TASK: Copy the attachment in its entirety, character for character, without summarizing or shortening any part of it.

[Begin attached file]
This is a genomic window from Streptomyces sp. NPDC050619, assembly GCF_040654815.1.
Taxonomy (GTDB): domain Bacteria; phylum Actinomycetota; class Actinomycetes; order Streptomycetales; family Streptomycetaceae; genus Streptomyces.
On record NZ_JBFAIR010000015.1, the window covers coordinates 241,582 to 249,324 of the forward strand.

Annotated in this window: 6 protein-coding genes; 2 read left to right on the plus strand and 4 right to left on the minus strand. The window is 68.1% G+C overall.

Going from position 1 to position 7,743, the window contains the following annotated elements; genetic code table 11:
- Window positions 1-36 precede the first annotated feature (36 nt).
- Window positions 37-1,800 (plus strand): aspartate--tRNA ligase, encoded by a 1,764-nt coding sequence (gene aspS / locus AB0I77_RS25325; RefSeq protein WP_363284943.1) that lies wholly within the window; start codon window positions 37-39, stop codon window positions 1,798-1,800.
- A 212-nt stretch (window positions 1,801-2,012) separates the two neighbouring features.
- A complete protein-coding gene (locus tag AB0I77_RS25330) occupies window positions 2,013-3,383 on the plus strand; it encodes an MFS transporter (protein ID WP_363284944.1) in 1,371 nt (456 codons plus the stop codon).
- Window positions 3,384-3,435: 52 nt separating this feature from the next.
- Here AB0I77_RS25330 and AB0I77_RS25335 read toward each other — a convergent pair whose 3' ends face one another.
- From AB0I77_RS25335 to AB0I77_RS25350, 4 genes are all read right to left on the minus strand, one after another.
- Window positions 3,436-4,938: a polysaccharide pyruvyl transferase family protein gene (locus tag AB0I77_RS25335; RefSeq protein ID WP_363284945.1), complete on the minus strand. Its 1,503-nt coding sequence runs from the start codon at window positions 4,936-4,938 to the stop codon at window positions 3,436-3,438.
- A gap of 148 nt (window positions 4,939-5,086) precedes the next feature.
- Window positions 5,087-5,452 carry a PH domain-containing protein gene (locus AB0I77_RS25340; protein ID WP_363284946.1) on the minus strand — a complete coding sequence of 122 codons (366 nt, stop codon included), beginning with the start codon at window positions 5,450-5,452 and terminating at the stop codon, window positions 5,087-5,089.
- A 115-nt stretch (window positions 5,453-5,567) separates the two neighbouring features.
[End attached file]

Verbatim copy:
This is a genomic window from Streptomyces sp. NPDC050619, assembly GCF_040654815.1.
Taxonomy (GTDB): domain Bacteria; phylum Actinomycetota; class Actinomycetes; order Streptomycetales; family Streptomycetaceae; genus Streptomyces.
On record NZ_JBFAIR010000015.1, the window covers coordinates 241,582 to 249,324 of the forward strand.

Annotated in this window: 6 protein-coding genes; 2 read left to right on the plus strand and 4 right to left on the minus strand. The window is 68.1% G+C overall.

Going from position 1 to position 7,743, the window contains the following annotated elements; genetic code table 11:
- Window positions 1-36 precede the first annotated feature (36 nt).
- Window positions 37-1,800 (plus strand): aspartate--tRNA ligase, encoded by a 1,764-nt coding sequence (gene aspS / locus AB0I77_RS25325; RefSeq protein WP_363284943.1) that lies wholly within the window; start codon window positions 37-39, stop codon window positions 1,798-1,800.
- A 212-nt stretch (window positions 1,801-2,012) separates the two neighbouring features.
- A complete protein-coding gene (locus tag AB0I77_RS25330) occupies window positions 2,013-3,383 on the plus strand; it encodes an MFS transporter (protein ID WP_363284944.1) in 1,371 nt (456 codons plus the stop codon).
- Window positions 3,384-3,435: 52 nt separating this feature from the next.
- Here AB0I77_RS25330 and AB0I77_RS25335 read toward each other — a convergent pair whose 3' ends face one another.
- From AB0I77_RS25335 to AB0I77_RS25350, 4 genes are all read right to left on the minus strand, one after another.
- Window positions 3,436-4,938: a polysaccharide pyruvyl transferase family protein gene (locus tag AB0I77_RS25335; RefSeq protein ID WP_363284945.1), complete on the minus strand. Its 1,503-nt coding sequence runs from the start codon at window positions 4,936-4,938 to the stop codon at window positions 3,436-3,438.
- A gap of 148 nt (window positions 4,939-5,086) precedes the next feature.
- Window positions 5,087-5,452 carry a PH domain-containing protein gene (locus AB0I77_RS25340; protein ID WP_363284946.1) on the minus strand — a complete coding sequence of 122 codons (366 nt, stop codon included), beginning with the start codon at window positions 5,450-5,452 and terminating at the stop codon, window positions 5,087-5,089.
- A 115-nt stretch (window positions 5,453-5,567) separates the two neighbouring features.